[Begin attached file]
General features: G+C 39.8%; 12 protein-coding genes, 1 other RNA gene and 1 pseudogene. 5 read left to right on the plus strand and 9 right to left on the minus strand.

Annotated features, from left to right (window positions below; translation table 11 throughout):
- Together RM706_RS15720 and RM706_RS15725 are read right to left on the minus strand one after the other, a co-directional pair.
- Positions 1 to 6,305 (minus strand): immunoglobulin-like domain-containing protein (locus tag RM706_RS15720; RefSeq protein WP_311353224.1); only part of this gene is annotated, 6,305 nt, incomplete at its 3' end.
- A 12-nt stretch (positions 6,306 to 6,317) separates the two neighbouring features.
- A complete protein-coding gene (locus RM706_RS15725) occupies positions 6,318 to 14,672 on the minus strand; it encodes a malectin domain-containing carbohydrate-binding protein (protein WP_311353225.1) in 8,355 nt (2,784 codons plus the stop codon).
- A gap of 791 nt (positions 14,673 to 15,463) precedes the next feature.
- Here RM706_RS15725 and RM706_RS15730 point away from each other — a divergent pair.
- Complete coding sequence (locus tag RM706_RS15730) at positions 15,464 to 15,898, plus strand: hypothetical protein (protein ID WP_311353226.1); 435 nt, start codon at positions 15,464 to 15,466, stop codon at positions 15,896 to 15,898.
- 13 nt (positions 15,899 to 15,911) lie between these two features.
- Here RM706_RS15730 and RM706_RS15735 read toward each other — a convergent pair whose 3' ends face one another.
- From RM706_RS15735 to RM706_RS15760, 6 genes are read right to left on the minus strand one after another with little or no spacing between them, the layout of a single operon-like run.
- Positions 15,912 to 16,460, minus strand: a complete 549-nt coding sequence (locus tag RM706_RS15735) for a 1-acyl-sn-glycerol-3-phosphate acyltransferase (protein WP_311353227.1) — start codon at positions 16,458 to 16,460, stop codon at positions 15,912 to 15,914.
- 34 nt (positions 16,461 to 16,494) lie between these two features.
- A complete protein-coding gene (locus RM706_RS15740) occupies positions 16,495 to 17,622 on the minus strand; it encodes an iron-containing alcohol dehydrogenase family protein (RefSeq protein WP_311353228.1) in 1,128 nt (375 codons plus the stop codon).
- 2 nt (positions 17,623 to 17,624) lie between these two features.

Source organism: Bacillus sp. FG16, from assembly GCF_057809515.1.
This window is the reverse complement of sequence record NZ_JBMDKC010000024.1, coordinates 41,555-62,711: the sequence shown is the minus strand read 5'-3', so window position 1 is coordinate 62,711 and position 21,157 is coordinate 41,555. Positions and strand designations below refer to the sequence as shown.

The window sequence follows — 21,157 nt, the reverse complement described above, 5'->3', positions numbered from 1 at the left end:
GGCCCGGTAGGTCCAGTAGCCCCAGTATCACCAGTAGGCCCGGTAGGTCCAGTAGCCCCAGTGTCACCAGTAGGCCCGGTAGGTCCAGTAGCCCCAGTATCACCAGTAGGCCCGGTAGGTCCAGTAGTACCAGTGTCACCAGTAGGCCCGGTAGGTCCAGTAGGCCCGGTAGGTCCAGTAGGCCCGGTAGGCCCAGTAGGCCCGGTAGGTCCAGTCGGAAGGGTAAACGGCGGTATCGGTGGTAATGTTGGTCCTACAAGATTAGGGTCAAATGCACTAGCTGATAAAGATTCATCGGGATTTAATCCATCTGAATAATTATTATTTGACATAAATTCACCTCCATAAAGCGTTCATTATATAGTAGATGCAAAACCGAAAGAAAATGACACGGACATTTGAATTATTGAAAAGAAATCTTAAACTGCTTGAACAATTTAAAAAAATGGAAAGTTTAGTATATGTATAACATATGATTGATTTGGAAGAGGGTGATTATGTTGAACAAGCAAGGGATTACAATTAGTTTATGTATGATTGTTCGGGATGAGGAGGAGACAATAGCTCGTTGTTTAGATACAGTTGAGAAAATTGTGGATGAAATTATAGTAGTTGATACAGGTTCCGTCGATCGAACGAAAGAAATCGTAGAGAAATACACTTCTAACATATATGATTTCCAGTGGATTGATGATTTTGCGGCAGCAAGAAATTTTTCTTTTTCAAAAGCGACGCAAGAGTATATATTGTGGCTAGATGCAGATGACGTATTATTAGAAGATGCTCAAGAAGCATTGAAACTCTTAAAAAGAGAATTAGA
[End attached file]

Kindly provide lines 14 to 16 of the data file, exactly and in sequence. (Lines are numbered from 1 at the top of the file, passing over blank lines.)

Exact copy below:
- 34 nt (positions 16,461 to 16,494) lie between these two features.
- A complete protein-coding gene (locus RM706_RS15740) occupies positions 16,495 to 17,622 on the minus strand; it encodes an iron-containing alcohol dehydrogenase family protein (RefSeq protein WP_311353228.1) in 1,128 nt (375 codons plus the stop codon).
- 2 nt (positions 17,623 to 17,624) lie between these two features.